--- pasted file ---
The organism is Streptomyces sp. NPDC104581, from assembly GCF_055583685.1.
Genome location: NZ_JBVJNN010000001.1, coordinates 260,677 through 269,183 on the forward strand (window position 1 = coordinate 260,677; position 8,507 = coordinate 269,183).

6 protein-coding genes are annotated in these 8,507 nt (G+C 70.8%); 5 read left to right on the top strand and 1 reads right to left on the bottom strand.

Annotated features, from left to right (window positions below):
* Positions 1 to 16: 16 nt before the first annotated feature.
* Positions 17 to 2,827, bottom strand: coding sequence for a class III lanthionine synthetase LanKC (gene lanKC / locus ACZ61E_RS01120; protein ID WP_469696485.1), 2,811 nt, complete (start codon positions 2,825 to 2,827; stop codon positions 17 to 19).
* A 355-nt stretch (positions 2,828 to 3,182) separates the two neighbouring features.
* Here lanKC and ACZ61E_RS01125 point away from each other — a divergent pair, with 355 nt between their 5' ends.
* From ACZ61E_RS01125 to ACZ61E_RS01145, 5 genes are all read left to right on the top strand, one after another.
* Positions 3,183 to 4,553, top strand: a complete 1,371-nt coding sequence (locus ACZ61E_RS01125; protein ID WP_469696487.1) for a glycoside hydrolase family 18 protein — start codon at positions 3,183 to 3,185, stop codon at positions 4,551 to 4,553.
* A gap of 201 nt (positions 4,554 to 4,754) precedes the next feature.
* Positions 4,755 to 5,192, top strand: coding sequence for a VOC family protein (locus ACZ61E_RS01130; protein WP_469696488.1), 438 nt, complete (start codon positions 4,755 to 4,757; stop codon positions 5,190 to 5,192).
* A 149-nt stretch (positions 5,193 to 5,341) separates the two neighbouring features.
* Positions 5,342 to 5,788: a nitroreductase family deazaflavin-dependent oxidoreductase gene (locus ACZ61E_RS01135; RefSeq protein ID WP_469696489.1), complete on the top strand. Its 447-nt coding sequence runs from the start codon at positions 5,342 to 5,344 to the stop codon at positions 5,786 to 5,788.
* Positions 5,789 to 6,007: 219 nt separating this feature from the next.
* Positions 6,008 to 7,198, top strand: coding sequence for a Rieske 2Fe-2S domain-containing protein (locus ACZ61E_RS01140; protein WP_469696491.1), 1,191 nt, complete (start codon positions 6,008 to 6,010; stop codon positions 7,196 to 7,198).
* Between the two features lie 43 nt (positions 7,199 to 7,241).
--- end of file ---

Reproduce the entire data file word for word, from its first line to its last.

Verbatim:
The organism is Streptomyces sp. NPDC104581, from assembly GCF_055583685.1.
Genome location: NZ_JBVJNN010000001.1, coordinates 260,677 through 269,183 on the forward strand (window position 1 = coordinate 260,677; position 8,507 = coordinate 269,183).

6 protein-coding genes are annotated in these 8,507 nt (G+C 70.8%); 5 read left to right on the top strand and 1 reads right to left on the bottom strand.

Annotated features, from left to right (window positions below):
* Positions 1 to 16: 16 nt before the first annotated feature.
* Positions 17 to 2,827, bottom strand: coding sequence for a class III lanthionine synthetase LanKC (gene lanKC / locus ACZ61E_RS01120; protein ID WP_469696485.1), 2,811 nt, complete (start codon positions 2,825 to 2,827; stop codon positions 17 to 19).
* A 355-nt stretch (positions 2,828 to 3,182) separates the two neighbouring features.
* Here lanKC and ACZ61E_RS01125 point away from each other — a divergent pair, with 355 nt between their 5' ends.
* From ACZ61E_RS01125 to ACZ61E_RS01145, 5 genes are all read left to right on the top strand, one after another.
* Positions 3,183 to 4,553, top strand: a complete 1,371-nt coding sequence (locus ACZ61E_RS01125; protein ID WP_469696487.1) for a glycoside hydrolase family 18 protein — start codon at positions 3,183 to 3,185, stop codon at positions 4,551 to 4,553.
* A gap of 201 nt (positions 4,554 to 4,754) precedes the next feature.
* Positions 4,755 to 5,192, top strand: coding sequence for a VOC family protein (locus ACZ61E_RS01130; protein WP_469696488.1), 438 nt, complete (start codon positions 4,755 to 4,757; stop codon positions 5,190 to 5,192).
* A 149-nt stretch (positions 5,193 to 5,341) separates the two neighbouring features.
* Positions 5,342 to 5,788: a nitroreductase family deazaflavin-dependent oxidoreductase gene (locus ACZ61E_RS01135; RefSeq protein ID WP_469696489.1), complete on the top strand. Its 447-nt coding sequence runs from the start codon at positions 5,342 to 5,344 to the stop codon at positions 5,786 to 5,788.
* Positions 5,789 to 6,007: 219 nt separating this feature from the next.
* Positions 6,008 to 7,198, top strand: coding sequence for a Rieske 2Fe-2S domain-containing protein (locus ACZ61E_RS01140; protein WP_469696491.1), 1,191 nt, complete (start codon positions 6,008 to 6,010; stop codon positions 7,196 to 7,198).
* Between the two features lie 43 nt (positions 7,199 to 7,241).